It is obvious the new wave of offense that has dominated the college landscape for years has now crept into the NFL, and defenses are consistently struggling against the no-huddle attacks. The Rams, for their part, had a total of 72 offensive plays in last weekend’s 31-24 loss to the Atlanta Falcons and ran some hurry-up offense during the contest.

Most teams’ play count average is near 65 snaps per game. Offenses, regardless of whether a quarterback is in traditional position under center, in shotgun or orchestrating the pistol, all have the ability to operate at several different tempos (fast, slow, normal) within a game. Chip Kelly’s Oregon teams, meanwhile frequently averaged over 80 snaps, running plays every 17 seconds. Various college teams, in fact, are accustomed to executing a fast-paced offense, in some cases exceeding the up-tempo Ducks’ number of snaps.

NFL commissioner Roger Goodell has done a good job of cleaning up not only the NFL, but all levels of football, trickled down to the little league levels of competition. One question, however, remains: Will the increased snaps due to this up-tempo shift possibly create more injuries?

A 2009 study conducted and researched by the University of Michigan suggests that fatigued athletes – no matter the level of competition – were more likely and vulnerable to torn ACLs, Achilles injuries and multiple soft tissue ailments. The study also found that mental fatigue delays reaction times, leading to additional injuries. It will be interesting to track and follow the concussion count, seeing if it rises along with the uptick in snaps.

Since he left Eugene for the Philadelphia, Kelly, has put the pedal to the metal, increasing the pace of each game in which the Eagles play. The New England Patriots actually visited Kelly and his staff several years ago and received a clinic on the man’s up-tempo scheme several years ago. Hall of Famer Tom Brady, of course, has flourished in that offense.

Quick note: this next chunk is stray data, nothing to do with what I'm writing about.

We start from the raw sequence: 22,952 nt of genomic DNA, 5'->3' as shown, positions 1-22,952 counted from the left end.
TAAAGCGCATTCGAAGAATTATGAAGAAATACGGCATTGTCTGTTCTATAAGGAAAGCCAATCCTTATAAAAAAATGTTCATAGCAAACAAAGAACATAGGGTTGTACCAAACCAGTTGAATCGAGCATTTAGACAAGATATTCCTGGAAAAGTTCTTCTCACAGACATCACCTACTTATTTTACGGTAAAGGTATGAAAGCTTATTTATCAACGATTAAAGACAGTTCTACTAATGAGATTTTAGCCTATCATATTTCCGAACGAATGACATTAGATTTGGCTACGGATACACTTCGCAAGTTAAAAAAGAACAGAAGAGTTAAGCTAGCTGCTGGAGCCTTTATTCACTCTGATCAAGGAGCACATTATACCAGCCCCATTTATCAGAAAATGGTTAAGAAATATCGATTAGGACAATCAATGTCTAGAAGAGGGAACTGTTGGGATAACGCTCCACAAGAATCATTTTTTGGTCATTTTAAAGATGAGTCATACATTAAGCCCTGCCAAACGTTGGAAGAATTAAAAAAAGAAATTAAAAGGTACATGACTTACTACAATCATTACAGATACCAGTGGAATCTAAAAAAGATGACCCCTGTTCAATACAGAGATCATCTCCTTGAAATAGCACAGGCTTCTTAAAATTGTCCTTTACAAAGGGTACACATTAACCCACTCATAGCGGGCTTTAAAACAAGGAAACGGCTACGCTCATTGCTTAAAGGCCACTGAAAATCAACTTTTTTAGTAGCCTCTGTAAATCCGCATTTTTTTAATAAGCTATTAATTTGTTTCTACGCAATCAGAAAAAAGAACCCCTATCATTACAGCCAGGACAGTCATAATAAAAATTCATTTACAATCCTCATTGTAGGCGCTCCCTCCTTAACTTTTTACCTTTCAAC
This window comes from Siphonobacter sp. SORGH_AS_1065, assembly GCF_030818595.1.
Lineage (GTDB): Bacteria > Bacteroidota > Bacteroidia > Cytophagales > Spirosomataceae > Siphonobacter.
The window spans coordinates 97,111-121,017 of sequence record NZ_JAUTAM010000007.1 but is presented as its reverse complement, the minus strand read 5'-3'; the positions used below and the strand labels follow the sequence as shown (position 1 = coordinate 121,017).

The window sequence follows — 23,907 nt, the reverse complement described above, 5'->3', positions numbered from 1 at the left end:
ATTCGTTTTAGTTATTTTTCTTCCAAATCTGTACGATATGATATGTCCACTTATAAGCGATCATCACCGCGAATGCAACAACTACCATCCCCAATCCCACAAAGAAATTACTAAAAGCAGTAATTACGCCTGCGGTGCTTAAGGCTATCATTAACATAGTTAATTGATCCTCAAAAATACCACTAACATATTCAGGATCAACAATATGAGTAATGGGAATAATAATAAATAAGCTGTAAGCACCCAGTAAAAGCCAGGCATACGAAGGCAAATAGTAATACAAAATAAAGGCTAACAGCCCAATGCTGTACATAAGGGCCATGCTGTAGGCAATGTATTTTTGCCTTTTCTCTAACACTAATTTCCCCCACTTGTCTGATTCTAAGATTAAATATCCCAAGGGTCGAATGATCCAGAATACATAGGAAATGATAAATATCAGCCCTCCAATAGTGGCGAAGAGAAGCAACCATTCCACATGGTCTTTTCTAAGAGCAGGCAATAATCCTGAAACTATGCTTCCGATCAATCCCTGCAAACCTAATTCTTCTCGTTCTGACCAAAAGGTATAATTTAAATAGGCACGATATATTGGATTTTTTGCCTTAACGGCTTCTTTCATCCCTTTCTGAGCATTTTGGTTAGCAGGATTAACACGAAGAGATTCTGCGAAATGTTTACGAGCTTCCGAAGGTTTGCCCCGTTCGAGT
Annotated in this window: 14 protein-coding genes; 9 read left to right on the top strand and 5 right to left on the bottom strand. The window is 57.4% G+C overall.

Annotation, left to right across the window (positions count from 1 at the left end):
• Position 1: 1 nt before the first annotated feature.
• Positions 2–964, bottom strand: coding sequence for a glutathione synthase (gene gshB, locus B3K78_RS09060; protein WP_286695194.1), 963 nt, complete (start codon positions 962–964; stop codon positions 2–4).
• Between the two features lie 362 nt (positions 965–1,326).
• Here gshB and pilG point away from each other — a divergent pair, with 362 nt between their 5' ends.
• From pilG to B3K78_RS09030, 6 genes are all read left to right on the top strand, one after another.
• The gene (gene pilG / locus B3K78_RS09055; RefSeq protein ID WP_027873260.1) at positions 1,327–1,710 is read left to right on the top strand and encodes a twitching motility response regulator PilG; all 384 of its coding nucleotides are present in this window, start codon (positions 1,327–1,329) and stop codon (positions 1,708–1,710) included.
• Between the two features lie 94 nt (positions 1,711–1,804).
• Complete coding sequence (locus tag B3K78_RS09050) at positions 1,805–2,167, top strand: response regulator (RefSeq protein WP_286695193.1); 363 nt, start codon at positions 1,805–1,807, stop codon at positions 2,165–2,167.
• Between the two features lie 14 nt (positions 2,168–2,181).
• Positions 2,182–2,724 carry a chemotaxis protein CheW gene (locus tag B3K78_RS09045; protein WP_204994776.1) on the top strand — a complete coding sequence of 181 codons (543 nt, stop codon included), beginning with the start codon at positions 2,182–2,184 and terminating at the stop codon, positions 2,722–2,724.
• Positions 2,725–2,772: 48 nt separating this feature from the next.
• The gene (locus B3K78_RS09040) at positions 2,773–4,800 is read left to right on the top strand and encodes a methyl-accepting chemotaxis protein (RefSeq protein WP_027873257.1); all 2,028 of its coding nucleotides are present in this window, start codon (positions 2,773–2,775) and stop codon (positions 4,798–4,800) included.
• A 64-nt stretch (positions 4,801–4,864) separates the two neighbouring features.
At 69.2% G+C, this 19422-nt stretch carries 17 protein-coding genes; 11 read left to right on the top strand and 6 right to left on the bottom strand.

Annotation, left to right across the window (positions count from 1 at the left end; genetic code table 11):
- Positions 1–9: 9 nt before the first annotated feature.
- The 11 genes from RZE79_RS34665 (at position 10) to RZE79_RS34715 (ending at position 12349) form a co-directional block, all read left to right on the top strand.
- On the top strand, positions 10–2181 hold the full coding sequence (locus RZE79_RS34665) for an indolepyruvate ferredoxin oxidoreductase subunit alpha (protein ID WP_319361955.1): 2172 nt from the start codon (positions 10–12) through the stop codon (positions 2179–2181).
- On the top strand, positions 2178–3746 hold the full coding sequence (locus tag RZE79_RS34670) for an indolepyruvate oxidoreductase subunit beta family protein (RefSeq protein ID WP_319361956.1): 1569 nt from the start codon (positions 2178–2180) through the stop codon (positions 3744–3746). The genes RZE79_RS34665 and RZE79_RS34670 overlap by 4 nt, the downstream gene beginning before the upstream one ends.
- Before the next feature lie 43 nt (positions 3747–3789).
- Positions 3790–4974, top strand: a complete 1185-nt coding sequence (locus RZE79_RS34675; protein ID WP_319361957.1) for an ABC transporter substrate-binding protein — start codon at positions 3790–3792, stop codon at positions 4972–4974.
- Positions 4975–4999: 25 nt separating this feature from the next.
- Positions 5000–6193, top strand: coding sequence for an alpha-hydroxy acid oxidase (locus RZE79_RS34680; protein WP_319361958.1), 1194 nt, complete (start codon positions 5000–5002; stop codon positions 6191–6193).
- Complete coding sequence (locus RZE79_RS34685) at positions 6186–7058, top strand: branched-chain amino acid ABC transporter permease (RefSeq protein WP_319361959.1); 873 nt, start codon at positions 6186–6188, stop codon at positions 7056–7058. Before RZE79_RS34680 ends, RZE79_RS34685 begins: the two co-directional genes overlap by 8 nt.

Keep in mind, though, that simply boasting a no-huddle offense doesn’t mean that a team cant run the ball. Looking at the Patriots and the Eagles, both teams strike a fine balance between running and passing the ball. According to Elias Sports Bureau, there are other successful imitators, as well. Overall, the Green Bay Packers are ranked No. 1 in offense (second in passing, 16th in rushing, second in points scored), Philadelphia comes in second (10th in passing, second in rushing and third in points scored) and Denver Broncos ranks third (third in passing, 20th in rushing and first in points scored). All three teams run the no-huddle system at some point in the game, but they also run the football to grind the clock and shorten the game.

“I’m very pleased with the production we got out of it,” Rams coach Jeff Fisher said about the subject on Wednesday. “You’re down by 11 against Arizona, we’ve got to catch up. We hurry up. We score points. Same thing last week, we got down by 21 and we had to score points to catch up. You don’t necessarily like to get down, but fortunately we were in a position to make games out of both of them because we uptempoed the offense.”

Even if it excels in the no-huddle, hurry-up or up-tempo, a team will eventually slow down the tempo and look for the running game to complement that spread passing attack. A somewhat balanced attack, while still featuring multiple formations and motions, drives defensive coordinators crazy and forces them to second-guess their combative strategy, with an emphasis on staying mindful of covering the whole field. On the flip side, if offenses are not successful, turning the ball over to the opponent is not what you want, either. It is about ball control, scoring points and perpetually changing tempo.

In the continuing debate about the merits of going up-tempo, though, the only thing that matters at the end of the day is which team gets the “W.”